Computer-Based Modeling of Novel Carbon Systems and Their Properties

by Luciano Colombo Annalisa Fasolino

During the last twenty years, the multiplicity of potential carbon structures has consistently posed a formidable challenge to theoretical and computational physicists. Several different methods are currently being used to study the structure and the properties of such systems. These methods include simulations based on empirical potentials, tight-binding calculations and density functional theory (DFT). A combination of these methods is needed to make significant progress in the carbon field. This volume provides the reader with a survey of state-of-the-art theoretical and computational contributions featuring novel carbon systems (excluding nanotubes). The chapters are authored by leading researchers who are all actively involved with different aspects of carbon structure and property elucidation. Consequently, a variety of methods are presented to the reader. The editors have successfully compiled an informative book that: * Showcases the latest results in carbon materials * Demonstrates how different theoretical methods are combined * Explains how new carbon structures are predicted Computer-Based Modeling of Novel Carbon Systems and Their Properties is aimed at advanced undergraduates, graduates, and researchers with an interest in computational nanomaterials.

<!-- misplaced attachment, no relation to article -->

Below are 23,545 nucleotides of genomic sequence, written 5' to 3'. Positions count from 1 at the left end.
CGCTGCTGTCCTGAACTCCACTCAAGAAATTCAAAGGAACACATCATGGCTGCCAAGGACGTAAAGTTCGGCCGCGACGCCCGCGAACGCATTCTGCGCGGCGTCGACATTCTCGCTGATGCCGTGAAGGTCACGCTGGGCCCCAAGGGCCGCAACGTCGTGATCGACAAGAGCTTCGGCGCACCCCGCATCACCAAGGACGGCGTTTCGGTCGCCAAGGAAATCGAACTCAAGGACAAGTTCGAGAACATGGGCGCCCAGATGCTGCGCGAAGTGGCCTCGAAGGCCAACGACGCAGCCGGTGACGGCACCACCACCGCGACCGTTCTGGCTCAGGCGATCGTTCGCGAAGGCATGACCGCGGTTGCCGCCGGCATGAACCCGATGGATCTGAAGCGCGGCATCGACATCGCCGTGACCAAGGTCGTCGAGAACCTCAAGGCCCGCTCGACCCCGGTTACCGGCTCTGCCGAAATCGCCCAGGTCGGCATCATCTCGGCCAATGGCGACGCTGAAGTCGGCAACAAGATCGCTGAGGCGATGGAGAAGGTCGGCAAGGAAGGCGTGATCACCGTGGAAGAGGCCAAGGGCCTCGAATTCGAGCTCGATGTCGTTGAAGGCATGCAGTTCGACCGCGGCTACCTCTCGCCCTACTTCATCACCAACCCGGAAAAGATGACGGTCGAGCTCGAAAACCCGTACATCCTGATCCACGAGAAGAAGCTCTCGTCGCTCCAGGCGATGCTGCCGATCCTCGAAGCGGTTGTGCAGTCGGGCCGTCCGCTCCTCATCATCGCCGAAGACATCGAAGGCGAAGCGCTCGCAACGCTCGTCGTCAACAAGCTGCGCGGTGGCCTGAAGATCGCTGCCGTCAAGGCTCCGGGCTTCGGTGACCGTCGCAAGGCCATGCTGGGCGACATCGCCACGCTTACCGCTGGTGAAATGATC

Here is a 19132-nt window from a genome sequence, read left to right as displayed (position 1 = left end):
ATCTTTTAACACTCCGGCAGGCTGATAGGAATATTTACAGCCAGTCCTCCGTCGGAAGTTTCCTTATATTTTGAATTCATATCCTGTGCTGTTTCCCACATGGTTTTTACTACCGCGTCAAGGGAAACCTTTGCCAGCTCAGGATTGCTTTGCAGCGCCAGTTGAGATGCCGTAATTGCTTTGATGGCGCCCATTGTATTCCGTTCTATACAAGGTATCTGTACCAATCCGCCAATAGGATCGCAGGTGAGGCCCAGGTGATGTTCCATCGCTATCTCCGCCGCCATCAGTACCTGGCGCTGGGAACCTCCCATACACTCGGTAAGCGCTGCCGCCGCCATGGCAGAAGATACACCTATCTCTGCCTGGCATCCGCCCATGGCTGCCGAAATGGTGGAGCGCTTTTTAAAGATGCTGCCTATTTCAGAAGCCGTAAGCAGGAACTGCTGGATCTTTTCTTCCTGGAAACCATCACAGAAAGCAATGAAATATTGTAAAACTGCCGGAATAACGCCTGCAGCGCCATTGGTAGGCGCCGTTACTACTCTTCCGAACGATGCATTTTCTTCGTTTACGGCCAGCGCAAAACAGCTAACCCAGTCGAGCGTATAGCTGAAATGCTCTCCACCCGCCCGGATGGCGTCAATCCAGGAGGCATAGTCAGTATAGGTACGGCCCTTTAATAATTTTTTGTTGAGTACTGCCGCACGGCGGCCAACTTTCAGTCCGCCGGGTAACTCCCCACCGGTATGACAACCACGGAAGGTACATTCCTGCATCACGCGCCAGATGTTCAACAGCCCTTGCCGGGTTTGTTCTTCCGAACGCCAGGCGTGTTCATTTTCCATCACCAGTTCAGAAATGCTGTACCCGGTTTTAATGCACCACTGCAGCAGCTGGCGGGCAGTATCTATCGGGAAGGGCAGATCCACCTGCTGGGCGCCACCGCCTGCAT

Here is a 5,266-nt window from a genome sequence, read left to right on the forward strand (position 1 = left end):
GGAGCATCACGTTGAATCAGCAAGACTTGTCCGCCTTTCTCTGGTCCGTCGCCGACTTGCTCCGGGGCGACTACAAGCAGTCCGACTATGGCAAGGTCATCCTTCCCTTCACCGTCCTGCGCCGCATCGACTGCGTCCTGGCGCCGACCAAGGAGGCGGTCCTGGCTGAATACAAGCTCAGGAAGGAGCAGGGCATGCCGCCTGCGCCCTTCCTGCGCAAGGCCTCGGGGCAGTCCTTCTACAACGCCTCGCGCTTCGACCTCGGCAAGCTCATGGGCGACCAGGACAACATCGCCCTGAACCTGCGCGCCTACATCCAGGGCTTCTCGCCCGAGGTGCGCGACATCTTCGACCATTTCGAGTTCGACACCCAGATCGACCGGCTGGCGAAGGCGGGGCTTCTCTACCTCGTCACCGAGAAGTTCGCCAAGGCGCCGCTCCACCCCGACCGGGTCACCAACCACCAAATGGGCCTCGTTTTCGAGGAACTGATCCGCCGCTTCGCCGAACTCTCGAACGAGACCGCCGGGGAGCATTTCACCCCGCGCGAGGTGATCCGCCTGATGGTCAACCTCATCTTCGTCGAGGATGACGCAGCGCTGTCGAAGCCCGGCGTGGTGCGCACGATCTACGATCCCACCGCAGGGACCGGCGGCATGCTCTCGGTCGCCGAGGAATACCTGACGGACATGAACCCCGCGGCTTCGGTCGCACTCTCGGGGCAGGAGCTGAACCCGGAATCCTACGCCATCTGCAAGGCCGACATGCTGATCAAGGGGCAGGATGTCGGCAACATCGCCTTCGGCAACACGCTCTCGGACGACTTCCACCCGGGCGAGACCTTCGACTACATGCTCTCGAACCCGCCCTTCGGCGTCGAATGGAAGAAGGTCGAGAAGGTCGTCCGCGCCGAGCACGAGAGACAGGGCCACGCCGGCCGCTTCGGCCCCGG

The Computer from Pascal to von Neumann

by Herman H. Goldstine

In 1942, Lt. Herman H. Goldstine, a former mathematics professor, was stationed at the Moore School of Electrical Engineering at the University of Pennsylvania. It was there that he assisted in the creation of the ENIAC, the first electronic digital computer. The ENIAC was operational in 1945, but plans for a new computer were already underway. The principal source of ideas for the new computer was John von Neumann, who became Goldstine's chief collaborator. Together they developed EDVAC, successor to ENIAC. After World War II, at the Institute for Advanced Study, they built what was to become the prototype of the present-day computer. Herman Goldstine writes as both historian and scientist in this first examination of the development of computing machinery, from the seventeenth century through the early 1950s. His personal involvement lends a special authenticity to his narrative, as he sprinkles anecdotes and stories liberally through his text.